I’ve written about some Parade Day rules before that are pretty obvious, but I’ve added some more just in case you’re heading up to Scranton for the best day of the year (better than Christmas):

–The easy ones still apply, but it’s necessary to stress one again: Make sure you eat early and as often as you can. Rookies find it amazing how fast time flies on Parade Day. You’re completely surprised to realize it’s 2 p.m., you’re hammered and you haven’t eaten yet. By then, the damage is done and you’re calling it a day at 3 while your friends laugh at you. So eat early, eat often.

the only place the phanatic gets accosted by drunk people more than his normal place of work is the st. pat's parade in scranton

the only place the phanatic gets accosted by drunk people more than his normal place of work is the st. pat's parade in scranton

Use cash only, don’t even bother bringing a debit/credit card. First of all, no bar will take them. And if they do, you’ll be making the bartender very, very angry. Two big perks on this:

1. It means you can’t lose the card and won’t spend all day Sunday crawling around on the pee-flavored floors of every bar in town telling your friend who is watching you and reconsidering that friendship, “I could have swore this is where I dropped it!” Or arguing with the bartender — who wasn’t even working during the parade — about how this is the last place you used it. In both arguments, you will be wrong and likely won’t ever see your card again.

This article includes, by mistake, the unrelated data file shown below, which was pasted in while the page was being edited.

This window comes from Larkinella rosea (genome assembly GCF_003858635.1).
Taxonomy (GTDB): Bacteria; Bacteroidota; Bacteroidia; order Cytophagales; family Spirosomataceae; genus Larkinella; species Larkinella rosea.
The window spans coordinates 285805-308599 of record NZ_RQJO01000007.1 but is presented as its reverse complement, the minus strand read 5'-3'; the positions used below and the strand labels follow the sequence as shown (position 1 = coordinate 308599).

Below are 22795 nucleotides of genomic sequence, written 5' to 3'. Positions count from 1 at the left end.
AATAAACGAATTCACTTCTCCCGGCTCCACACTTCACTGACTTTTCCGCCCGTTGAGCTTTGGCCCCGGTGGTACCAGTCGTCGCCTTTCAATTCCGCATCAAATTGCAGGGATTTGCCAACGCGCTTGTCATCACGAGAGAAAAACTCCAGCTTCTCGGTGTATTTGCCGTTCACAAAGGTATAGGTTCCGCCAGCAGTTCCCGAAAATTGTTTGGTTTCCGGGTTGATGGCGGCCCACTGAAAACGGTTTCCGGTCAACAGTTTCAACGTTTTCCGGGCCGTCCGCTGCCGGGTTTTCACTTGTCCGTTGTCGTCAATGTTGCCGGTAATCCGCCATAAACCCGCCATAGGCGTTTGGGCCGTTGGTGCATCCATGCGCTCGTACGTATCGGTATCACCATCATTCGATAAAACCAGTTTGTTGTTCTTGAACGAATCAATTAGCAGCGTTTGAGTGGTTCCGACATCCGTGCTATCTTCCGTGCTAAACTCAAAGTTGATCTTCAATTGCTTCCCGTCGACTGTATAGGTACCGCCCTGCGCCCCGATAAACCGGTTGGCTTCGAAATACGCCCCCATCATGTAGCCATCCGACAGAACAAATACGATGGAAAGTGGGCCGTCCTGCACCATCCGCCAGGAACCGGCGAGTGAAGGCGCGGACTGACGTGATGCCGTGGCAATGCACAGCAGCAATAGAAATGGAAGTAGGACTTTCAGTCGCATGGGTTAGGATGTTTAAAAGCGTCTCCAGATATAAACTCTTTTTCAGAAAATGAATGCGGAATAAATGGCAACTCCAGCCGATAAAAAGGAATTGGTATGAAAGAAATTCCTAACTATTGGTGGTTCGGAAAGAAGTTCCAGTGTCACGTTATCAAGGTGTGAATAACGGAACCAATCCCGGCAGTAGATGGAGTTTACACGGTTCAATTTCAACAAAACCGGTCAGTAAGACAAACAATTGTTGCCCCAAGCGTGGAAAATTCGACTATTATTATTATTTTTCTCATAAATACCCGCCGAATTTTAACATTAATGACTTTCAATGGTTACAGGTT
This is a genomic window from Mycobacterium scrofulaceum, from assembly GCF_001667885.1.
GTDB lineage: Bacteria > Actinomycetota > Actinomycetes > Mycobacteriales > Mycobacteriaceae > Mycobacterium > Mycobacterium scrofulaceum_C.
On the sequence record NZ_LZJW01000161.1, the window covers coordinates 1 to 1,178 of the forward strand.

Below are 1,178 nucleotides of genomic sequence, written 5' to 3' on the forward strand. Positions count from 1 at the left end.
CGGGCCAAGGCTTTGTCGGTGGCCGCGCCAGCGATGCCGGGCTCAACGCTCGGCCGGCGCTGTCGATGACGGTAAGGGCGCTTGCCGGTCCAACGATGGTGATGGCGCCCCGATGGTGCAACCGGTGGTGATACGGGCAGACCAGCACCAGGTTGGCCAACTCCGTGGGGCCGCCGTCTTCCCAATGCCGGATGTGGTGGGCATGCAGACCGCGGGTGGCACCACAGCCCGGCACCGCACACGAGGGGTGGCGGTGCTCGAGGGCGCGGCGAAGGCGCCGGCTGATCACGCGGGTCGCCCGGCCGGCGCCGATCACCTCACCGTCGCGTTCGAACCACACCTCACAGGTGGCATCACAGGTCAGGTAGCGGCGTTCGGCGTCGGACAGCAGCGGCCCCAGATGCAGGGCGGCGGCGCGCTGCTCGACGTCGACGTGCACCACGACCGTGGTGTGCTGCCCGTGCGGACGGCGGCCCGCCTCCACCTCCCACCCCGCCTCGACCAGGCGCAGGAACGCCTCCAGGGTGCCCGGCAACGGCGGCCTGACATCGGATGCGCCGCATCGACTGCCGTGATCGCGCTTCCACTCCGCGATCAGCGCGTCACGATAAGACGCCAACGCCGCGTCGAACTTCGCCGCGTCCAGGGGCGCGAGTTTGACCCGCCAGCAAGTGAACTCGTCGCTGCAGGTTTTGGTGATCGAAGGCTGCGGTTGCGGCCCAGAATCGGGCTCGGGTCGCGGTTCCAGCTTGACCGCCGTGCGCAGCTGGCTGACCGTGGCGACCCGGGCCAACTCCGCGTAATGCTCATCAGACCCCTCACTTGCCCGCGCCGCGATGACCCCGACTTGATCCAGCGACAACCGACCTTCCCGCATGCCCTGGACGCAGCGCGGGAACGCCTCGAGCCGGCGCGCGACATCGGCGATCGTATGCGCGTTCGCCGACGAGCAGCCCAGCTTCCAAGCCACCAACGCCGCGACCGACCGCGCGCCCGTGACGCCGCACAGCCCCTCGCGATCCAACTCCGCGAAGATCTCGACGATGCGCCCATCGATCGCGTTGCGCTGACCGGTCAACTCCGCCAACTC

2. It limits the amount of cash you can use. Parade Day has gotten out-of-hand expensive, it’s insane. The reason I started going in 1997 was because of the 17-cent beer specials at Farley’s (which is back this year). This year, I’ve seen advertisements for post-11 a.m. “specials” that include $5 cans. $5 CANS?!?!?! THAT’S YOUR SPECIAL?!?!?! Call it whatever you want — Parade Day Price, You Must Be Insane for Buying at This Price — but don’t call it a special. That’s insulting. For those who specialize in Parade Day binge drinking, if you’re going through four beers an hour for three hours after the 9-11 a.m. actual specials end, you’ve spent $60 by 2 p.m. and you haven’t bought food, shots, left a tip or paid a cover. It should be like going to the casino — take only what you can afford to lose. Once the money is gone, walk away.

–That reminds me, don’t buy or drink shots. Ever. It’s too expensive and causes you to get too drunk, too fast. Limit the bad times. If you’re poop-faced drunk by noon and your friends have to carry you around, you’re not just ruining your day, you’re ruining their days too.